The Ryhope Engines Museum is a volunteer-led museum that preserves the history of the pumping stations that provided Sunderland with fresh water and helped combat disease. Ryhope itself is a costal village just south of Sunderland and home of an important development in technology for Britain and the world. During the industrial revolution, the population of the British Isles increased dramatically and for the first time there were more people living in urban areas than in rural areas. This created issues not only in the supply of fresh water, but also for hygiene and waste disposal.
Sunderland had grown dramatically from a settlement roughly the size of a village four hundred years before, to the second largest urban area in the North East of England. Sunderland unfortunately suffered from outbreaks of cholera and, as a result, in 1852, the Sunderland and South Shields water company was created. This was to tap the large quantities of high-quality water in the magnesian limestone of North East Durham. This new supply of water was a natural solution to the soiled water that was being consumed in Sunderland. In 1864 the Ryhope pumping station was started with an engine house constructed to supply the water. Though there were several engineering issues that needed to be overcome to construct the pumping station, once constructed, (at a cost of £9,000) resulted in fresh water for the whole of Sunderland until 1967, when the people realised that the water table had dropped so much that it was pulling in water from the nearby North Sea.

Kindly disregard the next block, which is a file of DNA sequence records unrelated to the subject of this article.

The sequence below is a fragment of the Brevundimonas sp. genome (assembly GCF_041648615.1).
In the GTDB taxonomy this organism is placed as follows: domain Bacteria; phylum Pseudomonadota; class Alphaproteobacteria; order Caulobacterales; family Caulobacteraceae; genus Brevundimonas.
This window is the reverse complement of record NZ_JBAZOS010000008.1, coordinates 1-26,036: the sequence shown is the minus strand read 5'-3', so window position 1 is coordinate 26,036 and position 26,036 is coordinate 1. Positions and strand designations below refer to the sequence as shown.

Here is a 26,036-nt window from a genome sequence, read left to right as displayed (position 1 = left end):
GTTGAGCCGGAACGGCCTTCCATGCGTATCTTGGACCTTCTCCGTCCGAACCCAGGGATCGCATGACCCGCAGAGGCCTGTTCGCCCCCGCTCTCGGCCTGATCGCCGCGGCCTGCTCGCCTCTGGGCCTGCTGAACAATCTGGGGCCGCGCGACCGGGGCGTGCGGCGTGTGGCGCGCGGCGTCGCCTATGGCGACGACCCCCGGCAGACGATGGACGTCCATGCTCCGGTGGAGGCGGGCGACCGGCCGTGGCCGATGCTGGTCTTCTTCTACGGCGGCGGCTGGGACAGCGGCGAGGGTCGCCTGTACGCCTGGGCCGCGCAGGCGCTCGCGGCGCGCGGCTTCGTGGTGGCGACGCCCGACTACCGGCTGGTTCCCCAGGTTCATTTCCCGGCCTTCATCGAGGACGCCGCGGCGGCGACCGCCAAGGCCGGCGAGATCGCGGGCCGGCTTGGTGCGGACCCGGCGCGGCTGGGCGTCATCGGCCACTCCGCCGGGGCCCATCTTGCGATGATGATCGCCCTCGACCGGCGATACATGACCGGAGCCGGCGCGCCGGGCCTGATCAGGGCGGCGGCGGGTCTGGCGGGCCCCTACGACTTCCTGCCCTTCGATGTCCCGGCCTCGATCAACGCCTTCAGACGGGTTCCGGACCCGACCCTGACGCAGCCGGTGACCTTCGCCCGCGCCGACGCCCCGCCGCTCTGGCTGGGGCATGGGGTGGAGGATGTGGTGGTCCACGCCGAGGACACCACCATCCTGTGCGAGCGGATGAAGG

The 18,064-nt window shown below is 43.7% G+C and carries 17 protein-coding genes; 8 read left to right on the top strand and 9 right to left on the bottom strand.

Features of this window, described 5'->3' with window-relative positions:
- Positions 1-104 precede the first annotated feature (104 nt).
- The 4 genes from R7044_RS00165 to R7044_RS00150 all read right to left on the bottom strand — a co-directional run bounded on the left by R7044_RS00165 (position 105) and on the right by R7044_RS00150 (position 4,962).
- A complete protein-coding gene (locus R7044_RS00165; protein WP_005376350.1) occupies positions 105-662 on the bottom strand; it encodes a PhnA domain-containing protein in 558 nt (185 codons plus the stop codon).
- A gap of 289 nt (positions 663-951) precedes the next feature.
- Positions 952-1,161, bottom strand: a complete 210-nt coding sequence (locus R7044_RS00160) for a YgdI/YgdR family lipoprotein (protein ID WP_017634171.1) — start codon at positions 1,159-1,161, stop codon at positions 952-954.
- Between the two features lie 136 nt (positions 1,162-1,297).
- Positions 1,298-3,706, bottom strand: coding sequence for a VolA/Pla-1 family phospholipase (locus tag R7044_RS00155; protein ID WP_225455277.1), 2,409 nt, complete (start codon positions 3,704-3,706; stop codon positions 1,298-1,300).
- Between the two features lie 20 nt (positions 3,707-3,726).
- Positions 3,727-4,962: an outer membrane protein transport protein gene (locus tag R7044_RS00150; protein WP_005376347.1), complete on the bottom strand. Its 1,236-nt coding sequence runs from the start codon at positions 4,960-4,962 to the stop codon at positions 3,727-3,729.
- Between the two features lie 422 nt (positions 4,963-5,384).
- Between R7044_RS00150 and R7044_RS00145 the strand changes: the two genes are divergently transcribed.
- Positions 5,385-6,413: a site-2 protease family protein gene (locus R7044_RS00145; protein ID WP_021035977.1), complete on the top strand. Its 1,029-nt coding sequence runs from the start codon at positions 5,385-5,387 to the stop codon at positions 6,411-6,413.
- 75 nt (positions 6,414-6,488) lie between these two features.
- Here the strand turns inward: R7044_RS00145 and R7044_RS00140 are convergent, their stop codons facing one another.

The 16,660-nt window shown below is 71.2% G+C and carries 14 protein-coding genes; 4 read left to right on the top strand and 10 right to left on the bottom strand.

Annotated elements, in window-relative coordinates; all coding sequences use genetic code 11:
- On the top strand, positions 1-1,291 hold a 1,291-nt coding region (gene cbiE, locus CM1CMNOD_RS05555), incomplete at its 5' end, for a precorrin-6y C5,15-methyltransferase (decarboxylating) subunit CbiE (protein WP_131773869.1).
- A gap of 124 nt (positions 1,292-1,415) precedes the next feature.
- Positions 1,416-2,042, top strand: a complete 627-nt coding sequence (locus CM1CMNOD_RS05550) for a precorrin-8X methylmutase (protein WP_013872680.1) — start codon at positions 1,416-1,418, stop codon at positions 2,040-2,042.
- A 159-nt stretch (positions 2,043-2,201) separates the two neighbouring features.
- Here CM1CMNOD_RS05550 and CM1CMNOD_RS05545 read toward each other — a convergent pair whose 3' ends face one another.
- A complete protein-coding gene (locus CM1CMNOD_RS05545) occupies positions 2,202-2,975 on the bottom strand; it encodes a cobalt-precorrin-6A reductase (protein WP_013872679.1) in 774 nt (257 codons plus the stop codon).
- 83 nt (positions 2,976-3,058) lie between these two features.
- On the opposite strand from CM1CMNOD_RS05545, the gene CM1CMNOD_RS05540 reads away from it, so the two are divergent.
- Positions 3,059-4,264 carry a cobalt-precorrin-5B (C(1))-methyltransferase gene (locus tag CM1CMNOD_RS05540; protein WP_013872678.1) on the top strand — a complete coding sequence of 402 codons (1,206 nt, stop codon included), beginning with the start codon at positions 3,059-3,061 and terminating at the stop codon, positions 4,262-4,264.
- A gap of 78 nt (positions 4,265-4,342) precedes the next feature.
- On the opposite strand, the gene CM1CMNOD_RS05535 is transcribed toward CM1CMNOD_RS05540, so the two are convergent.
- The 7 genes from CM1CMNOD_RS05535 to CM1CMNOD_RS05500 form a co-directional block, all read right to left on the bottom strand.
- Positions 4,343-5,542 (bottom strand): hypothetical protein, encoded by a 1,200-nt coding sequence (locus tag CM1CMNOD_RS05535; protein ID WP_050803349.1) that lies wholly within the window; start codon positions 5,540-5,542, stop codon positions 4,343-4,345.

The pumps are amazing to visit and are maintained today by Northumbria Water, who utilise volunteers passionate about the history of Ryhope and Sunderland and will be able to answer all your questions. Alongside this, there are some beautiful gardens with maintained lakes around them, allowing for pleasant walks while you enjoy some of the wonders of the industrial revolution.